Sunak Unveils 15-year Plan to Boost NHS Staffing in England by 300,000 People

NHS England is expected to employ over 300,000 extra nurses, doctors, and other health workers under a 15-year plan to tackle staff shortages in the health service.

Prime Minister Rishi Sunak said his government is making “the largest single expansion in NHS education and training in its history.”

There are currently 112,000 vacancies across the NHS in England. Officials have warned that, without action, there could be 360,000 vacancies in the health service by 2037.

Epoch Times Photo
An undated image of an unidentified hospital in the United Kingdom. (Victoria Jones/PA)

“In the coming years, we will train twice the number of doctors and an extra 24,000 more nurses a year, helping to cut waiting lists and improve patient care,” said Sunak, who has made cutting patient waiting lists one of his five priorities for the year.

The government will also “do more” to retain NHS staff and reform the way the health system works to “ensure it is fit for the future,” he added.

The plan is backed with a £2.4 billion government investment over five years.

Cutting Reliance on Foreign Workers

By 2031, the NHS aims to double medical school training places to 15,000, increase by 50 percent the number of doctor training places, and nearly double the number of adult nurse training places.

Officials have also asked the doctors’ regulator—the General Medical Council—and medical schools to consult on the introduction of four-year medical degrees, which are five years at present, and medical internships, allowing students to start work six months earlier.

The NHS will ramp up apprenticeships so students can “earn while they learn.” The aim is to provide 22 percent of all training for clinical staff through apprenticeship routes by 2031, up from 7 percent today.

The government aims to train more NHS staff domestically to reduce reliance on international recruitment. In 15 years’ time, the government expects around 9–10.5 percent of the NHS workforce to be recruited from overseas, compared to nearly a quarter now.

Meanwhile, the NHS is to crack down on spending on expensive agency staff, with health leaders ordered to cut the bill by £10 billion by 2036.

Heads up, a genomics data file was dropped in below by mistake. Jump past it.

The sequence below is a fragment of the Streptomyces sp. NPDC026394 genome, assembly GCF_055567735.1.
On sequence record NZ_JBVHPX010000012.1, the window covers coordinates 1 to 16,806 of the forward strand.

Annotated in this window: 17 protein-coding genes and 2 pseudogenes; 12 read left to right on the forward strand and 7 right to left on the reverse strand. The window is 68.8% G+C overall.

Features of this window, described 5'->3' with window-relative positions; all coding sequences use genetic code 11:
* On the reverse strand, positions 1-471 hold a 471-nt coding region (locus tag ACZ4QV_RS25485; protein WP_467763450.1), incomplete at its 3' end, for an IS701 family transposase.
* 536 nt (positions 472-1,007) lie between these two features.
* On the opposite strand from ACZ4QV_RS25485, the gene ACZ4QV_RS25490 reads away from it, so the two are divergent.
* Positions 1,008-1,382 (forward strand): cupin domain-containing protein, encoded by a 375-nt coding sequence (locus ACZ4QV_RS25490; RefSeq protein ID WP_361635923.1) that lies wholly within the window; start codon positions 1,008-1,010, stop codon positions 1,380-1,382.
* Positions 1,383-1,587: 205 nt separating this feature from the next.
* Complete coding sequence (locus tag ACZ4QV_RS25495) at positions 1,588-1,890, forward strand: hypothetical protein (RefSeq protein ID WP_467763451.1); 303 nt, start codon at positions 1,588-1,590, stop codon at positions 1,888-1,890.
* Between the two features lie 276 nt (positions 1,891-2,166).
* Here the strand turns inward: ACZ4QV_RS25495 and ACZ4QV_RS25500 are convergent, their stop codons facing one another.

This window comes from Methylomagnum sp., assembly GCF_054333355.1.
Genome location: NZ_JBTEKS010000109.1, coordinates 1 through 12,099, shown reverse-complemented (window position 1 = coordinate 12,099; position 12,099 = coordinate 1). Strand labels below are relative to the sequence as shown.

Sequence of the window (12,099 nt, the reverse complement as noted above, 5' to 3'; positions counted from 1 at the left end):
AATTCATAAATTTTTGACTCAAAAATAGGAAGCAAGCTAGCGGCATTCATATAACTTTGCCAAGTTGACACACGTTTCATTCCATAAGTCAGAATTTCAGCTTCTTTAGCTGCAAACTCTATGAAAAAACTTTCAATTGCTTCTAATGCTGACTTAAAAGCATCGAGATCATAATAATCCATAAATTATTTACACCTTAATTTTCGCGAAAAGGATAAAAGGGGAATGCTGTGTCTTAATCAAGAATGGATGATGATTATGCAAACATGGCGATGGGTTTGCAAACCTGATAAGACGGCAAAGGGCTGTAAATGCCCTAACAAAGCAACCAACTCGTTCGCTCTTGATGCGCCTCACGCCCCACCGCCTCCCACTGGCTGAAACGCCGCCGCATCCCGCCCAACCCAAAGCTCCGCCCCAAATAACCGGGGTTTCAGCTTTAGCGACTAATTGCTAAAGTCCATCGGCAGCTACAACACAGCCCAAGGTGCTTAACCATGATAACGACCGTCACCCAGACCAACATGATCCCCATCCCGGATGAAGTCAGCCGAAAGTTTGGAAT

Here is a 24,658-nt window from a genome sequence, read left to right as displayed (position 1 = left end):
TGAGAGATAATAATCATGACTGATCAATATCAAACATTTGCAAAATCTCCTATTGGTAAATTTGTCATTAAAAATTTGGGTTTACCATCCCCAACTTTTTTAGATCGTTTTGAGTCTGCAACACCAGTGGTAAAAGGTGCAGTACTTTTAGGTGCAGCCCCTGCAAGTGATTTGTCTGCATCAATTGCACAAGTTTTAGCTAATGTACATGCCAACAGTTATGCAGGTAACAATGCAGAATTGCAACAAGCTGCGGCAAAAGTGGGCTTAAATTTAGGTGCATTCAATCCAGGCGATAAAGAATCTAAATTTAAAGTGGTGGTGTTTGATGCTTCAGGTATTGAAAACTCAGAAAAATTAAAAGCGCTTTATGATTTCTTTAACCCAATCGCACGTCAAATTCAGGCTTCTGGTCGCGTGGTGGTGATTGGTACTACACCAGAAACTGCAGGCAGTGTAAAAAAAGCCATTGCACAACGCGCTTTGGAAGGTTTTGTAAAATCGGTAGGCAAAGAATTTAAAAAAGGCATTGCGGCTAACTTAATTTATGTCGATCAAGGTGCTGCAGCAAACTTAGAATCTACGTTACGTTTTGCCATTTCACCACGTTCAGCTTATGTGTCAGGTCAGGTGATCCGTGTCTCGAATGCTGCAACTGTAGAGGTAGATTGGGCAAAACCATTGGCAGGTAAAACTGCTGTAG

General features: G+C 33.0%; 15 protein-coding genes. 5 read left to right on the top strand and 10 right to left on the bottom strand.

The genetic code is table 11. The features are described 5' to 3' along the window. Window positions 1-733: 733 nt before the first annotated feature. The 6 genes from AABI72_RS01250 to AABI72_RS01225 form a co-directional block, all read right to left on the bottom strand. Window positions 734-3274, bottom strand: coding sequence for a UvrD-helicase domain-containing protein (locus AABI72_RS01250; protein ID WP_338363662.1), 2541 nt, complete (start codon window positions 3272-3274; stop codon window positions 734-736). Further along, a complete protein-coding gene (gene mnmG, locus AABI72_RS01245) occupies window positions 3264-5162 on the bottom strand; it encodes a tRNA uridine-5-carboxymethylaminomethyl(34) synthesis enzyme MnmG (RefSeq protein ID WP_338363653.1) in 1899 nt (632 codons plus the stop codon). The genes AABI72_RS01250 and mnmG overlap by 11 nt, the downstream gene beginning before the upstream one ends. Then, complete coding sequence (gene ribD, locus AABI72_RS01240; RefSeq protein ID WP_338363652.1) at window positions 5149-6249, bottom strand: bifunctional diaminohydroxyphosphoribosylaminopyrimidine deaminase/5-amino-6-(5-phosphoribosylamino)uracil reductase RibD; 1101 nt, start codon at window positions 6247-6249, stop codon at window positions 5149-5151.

The plan, along with new retention measures, could mean the health service has at least an extra 60,000 doctors, 170,000 more nurses, and 71,000 more allied health professionals in place by 2036/37.

‘Overstretched Workforce’

Sunak told a Downing Street press briefing on Friday that the health service is under pressure and the workforce is “overstretched.”

He said: “Our society is growing older, the burden of illness is changing, and all of this will put pressure on an already overstretched workforce.”

He said governments from all parties had “ducked” the workforce challenge for decades but that “overcoming this won’t be quick or easy.”

He added: “It’s only possible because of the difficult decisions we’re taking elsewhere to cut the debt and by prioritising the NHS, there will be other things that we can’t afford.

“But the NHS is too important. So we’re making the tough calls, and doing things differently, to protect the long-term future of the NHS and this country.”

He said the plan eases pressures today but also protects “this precious national institution for the long term.”

He added, “You can trust this government with the NHS.”

‘Historic Opportunity’

Writing in The Daily Telegraph, Health Secretary Steve Barclay said: “This plan presents a historic opportunity to do things differently to help ease pressures on staff and increase capacity so they can spend more time with patients.”

Labour’s shadow health secretary Wes Streeting claimed the Conservatives were taking ideas from his party.

He added: “The Conservatives have finally admitted they have no ideas of their own, so are adopting Labour’s plan to train the doctors and nurses the NHS needs. They should have done this a decade ago—then the NHS would have enough staff today.”

But, talking to ITV, Barclay said Streeting’s suggestion was “laughable,” adding, “Their plan doesn’t touch on any of the reform.”

PA Media and Reuters contributed to this report.

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